Mr. Woolsey was married on June 30, 1904, to Miss Nellie Harris of Ione, and they have two children: A son, named George, and a daughter, named Esther. Mrs. Woolsey died January 5, 1915. Mr. Woolsey is a republican in politics. Fraternally he is a Mason, and also belongs to the Exeter Chamber of Commerce and the Commercial Club.
FRED D STEEL
In every state of the American Union the sturdy Scotch-Irish character has been a factor in the general development, and at least six presidents of the United States have claimed a Scotch-Irish ancestry. Fred D. Steel, now engaged in a general insurance business in Visalia, California, is of Scotch-Irish extraction. He is a son of Warren B. and Elizabeth (Harnar) Steel and was born on a farm near Xenia, Ohio, November 23, 1875. He was educated in the common schools, the first union high school ever established in the state of Ohio, and in 1901 received the degree of Ph. B. from Antioch College.
Upon completing his education, Fred D. Steel took up railroad work and during the next four years was employed in various positions in that. connection in Colorado and Wyoming. On March 29, 1905, he landed in Visalia and took a position with the Earl Fruit Company. After a time- with this concern he was for two years bookkeeper for the Griffin &. Skelly Company. He then purchased an interest in the Visalia Abstract. Company and a little later opened the first exclusive insurance office between San Francisco and Los Angeles. Some who were inclined to see. only the dark side of things predicted failure when he opened his office at No. 110 South Court street on the first day of May, 1908, but for more than sixteen years he has gone steadily forward, each year bringing an increased volume of business. He still occupies the office where he first started in this new enterprise.
Mr. Steel is a prominent figure in Masonic circles, being a member of both the York and Scottish Rites. In the latter he has attained the thirty- second degree. He is recognized as one of the progressive men of Visalia, always ready to lend a helping hand to any project for the advancement of the general welfare. Mrs. Steel, before her marriage, was Miss Grace Robinson. She was born in Texas, but grew to womanhood in Colorado. They have two children: Helen and Harry. Mr. Steel owns valuable vineyard and orchard property adjoining Visalia, besides holdings in Nevada.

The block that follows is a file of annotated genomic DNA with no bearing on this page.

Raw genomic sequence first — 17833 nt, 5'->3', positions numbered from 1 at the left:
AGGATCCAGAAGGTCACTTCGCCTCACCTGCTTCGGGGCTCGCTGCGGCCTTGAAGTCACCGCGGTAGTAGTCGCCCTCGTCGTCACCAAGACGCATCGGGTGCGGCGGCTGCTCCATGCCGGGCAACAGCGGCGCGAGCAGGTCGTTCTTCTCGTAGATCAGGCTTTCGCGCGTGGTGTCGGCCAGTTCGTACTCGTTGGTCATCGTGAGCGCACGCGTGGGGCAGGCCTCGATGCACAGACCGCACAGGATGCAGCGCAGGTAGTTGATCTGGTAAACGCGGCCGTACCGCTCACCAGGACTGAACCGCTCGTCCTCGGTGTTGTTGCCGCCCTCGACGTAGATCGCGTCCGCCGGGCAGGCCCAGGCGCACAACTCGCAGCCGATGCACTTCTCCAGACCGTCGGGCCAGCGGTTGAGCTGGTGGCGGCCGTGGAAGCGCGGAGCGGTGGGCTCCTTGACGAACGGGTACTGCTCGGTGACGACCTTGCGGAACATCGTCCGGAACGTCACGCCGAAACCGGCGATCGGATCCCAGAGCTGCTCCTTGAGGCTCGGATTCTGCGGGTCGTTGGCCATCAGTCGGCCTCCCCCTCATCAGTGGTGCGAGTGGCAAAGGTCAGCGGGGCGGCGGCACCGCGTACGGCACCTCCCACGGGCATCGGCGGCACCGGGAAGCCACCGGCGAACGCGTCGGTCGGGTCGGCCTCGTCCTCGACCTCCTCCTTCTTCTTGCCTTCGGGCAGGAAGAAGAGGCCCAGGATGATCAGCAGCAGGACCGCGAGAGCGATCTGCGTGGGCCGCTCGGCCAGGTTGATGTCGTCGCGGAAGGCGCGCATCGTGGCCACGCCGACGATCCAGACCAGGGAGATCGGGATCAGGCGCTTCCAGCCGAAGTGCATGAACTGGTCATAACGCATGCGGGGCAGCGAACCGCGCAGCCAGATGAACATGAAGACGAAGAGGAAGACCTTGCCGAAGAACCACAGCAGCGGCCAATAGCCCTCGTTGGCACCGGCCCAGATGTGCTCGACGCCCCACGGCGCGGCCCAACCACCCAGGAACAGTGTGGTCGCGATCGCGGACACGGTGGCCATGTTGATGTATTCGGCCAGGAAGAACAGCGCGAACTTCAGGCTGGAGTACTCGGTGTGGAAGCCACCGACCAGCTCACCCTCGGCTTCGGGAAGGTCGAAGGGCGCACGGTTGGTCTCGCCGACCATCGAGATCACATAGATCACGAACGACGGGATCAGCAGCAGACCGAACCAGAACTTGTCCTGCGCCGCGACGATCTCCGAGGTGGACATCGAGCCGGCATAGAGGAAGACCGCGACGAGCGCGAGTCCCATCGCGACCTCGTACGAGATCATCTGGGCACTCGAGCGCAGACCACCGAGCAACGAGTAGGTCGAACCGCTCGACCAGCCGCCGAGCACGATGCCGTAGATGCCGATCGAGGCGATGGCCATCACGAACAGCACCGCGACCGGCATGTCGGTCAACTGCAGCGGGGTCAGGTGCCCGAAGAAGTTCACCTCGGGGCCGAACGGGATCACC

FRANK A ROUNSAVILLE
Frank A. Rounsaville of the Porterville Electric Company and one of the best known and most enterprising business men in that city, widely known throughout this section of the state, is a native son of California, a member of one of the pioneer families here, and has lived in this state all his life, a resident of Porterville since the days of his boyhood. He thus has been a witness to the development of this thriving trade center since the days of its village struggles and in that development has ever taken an active part. He was born on a pioneer ranch in the immediate vicinity of what was then the village of Hanford, now the county seat of Kings county, but which then was included within the confines of Tulare county, May 1, 1879, and is a son of Green C. and Manilla (Hyatt) Rounsaville, the latter of whom also was born in Tulare county, daughter of a Mr. Hyatt, who was one of the early settlers here. She died in 1881, the subject of this sketch being then but two years of age. The late Green C. Rounsaville, whose last days were spent in Porterville, was born in the state of Tennessee and came to California during the days of the mining excitement. For some time he was located in Modesto, Stanislaus county, and then came to Tulare county, where after his marriage he established himself in the Hanford settlement. In 1889 he came to Porterville, where his last days were spent, his death occurring in 1914.